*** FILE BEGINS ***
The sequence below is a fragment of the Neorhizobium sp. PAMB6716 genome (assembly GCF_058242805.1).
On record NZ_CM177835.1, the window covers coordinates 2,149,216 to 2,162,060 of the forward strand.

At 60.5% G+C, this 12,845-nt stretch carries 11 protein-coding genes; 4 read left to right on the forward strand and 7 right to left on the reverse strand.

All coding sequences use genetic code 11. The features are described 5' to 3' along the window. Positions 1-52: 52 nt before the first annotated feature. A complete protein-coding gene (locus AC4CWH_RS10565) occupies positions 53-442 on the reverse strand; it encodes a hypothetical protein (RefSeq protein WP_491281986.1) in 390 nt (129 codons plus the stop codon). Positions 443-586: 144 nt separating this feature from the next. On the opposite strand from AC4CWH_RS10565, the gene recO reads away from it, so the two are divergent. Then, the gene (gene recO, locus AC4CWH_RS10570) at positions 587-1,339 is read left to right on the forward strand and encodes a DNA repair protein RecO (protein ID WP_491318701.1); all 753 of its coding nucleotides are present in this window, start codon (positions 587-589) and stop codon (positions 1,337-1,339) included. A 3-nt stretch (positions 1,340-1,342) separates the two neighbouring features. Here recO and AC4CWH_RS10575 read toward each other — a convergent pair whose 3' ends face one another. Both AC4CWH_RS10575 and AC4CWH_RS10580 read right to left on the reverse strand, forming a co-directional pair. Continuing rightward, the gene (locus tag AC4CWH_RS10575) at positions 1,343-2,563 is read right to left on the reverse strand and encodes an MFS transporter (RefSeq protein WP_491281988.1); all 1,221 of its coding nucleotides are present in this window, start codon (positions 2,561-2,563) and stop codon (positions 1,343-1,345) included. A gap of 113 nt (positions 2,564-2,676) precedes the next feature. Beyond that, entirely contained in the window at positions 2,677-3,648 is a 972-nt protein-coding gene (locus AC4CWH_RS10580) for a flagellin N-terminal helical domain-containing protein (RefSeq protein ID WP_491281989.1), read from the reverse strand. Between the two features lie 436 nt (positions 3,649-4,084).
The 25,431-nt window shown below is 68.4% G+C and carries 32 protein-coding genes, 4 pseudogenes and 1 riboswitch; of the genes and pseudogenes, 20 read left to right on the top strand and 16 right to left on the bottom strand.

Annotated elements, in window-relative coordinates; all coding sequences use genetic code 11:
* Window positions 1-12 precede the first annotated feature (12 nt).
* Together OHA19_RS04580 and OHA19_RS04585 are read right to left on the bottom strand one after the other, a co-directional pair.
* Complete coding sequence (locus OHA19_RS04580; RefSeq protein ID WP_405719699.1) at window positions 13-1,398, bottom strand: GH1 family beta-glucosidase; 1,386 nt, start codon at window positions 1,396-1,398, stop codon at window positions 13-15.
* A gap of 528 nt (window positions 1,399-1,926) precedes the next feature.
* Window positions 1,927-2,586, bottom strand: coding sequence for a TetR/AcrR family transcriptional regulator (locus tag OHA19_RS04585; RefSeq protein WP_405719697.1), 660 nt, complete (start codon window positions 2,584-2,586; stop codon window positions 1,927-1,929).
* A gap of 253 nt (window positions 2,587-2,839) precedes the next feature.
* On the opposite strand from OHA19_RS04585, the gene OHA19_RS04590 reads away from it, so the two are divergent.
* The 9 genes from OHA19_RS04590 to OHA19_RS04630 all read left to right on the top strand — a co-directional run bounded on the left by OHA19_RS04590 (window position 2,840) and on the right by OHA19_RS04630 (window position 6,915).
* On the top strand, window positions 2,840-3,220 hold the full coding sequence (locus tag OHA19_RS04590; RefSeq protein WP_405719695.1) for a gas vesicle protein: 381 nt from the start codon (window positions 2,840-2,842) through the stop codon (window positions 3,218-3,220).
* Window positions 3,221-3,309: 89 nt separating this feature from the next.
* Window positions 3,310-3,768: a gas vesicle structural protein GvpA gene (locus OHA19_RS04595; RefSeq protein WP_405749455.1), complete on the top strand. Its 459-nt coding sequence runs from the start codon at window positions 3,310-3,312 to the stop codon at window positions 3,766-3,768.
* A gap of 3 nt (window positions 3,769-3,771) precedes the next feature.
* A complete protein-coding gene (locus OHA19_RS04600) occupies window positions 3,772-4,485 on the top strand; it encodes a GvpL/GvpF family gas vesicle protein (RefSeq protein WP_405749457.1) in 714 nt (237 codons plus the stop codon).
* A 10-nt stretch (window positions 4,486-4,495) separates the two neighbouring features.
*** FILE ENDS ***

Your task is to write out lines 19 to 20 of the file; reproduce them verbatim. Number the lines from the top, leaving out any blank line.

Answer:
* A complete protein-coding gene (locus OHA19_RS04600) occupies window positions 3,772-4,485 on the top strand; it encodes a GvpL/GvpF family gas vesicle protein (RefSeq protein WP_405749457.1) in 714 nt (237 codons plus the stop codon).
* A 10-nt stretch (window positions 4,486-4,495) separates the two neighbouring features.